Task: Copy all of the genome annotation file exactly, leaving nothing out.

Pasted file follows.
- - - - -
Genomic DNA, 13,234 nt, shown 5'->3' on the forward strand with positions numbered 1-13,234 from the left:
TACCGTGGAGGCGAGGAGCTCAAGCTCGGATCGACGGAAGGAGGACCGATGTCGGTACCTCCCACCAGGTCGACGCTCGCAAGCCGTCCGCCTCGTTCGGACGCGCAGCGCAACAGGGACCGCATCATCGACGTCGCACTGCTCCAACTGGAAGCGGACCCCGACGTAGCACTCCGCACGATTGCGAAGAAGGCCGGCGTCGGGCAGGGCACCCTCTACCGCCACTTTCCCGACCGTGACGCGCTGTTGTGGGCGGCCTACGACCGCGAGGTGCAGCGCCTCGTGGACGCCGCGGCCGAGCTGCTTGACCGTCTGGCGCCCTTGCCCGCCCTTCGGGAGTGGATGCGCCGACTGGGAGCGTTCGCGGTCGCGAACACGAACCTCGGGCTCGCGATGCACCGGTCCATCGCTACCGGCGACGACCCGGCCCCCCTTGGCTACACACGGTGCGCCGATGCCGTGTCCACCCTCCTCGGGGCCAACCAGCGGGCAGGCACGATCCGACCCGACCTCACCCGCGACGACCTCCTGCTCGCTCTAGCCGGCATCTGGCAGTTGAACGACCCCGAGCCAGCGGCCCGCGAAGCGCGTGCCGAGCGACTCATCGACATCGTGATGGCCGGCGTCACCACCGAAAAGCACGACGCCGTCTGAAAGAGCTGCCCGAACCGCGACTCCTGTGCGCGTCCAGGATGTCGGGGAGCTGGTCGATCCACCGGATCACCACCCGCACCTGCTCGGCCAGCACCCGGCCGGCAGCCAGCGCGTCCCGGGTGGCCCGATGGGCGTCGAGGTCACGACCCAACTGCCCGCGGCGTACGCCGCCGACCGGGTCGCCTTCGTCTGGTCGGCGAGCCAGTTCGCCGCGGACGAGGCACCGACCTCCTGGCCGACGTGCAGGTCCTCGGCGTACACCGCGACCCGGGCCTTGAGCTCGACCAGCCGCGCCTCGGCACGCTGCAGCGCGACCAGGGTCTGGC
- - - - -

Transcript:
Genomic DNA, 13,234 nt, shown 5'->3' on the forward strand with positions numbered 1-13,234 from the left:
TACCGTGGAGGCGAGGAGCTCAAGCTCGGATCGACGGAAGGAGGACCGATGTCGGTACCTCCCACCAGGTCGACGCTCGCAAGCCGTCCGCCTCGTTCGGACGCGCAGCGCAACAGGGACCGCATCATCGACGTCGCACTGCTCCAACTGGAAGCGGACCCCGACGTAGCACTCCGCACGATTGCGAAGAAGGCCGGCGTCGGGCAGGGCACCCTCTACCGCCACTTTCCCGACCGTGACGCGCTGTTGTGGGCGGCCTACGACCGCGAGGTGCAGCGCCTCGTGGACGCCGCGGCCGAGCTGCTTGACCGTCTGGCGCCCTTGCCCGCCCTTCGGGAGTGGATGCGCCGACTGGGAGCGTTCGCGGTCGCGAACACGAACCTCGGGCTCGCGATGCACCGGTCCATCGCTACCGGCGACGACCCGGCCCCCCTTGGCTACACACGGTGCGCCGATGCCGTGTCCACCCTCCTCGGGGCCAACCAGCGGGCAGGCACGATCCGACCCGACCTCACCCGCGACGACCTCCTGCTCGCTCTAGCCGGCATCTGGCAGTTGAACGACCCCGAGCCAGCGGCCCGCGAAGCGCGTGCCGAGCGACTCATCGACATCGTGATGGCCGGCGTCACCACCGAAAAGCACGACGCCGTCTGAAAGAGCTGCCCGAACCGCGACTCCTGTGCGCGTCCAGGATGTCGGGGAGCTGGTCGATCCACCGGATCACCACCCGCACCTGCTCGGCCAGCACCCGGCCGGCAGCCAGCGCGTCCCGGGTGGCCCGATGGGCGTCGAGGTCACGACCCAACTGCCCGCGGCGTACGCCGCCGACCGGGTCGCCTTCGTCTGGTCGGCGAGCCAGTTCGCCGCGGACGAGGCACCGACCTCCTGGCCGACGTGCAGGTCCTCGGCGTACACCGCGACCCGGGCCTTGAGCTCGACCAGCCGCGCCTCGGCACGCTGCAGCGCGACCAGGGTCTGGC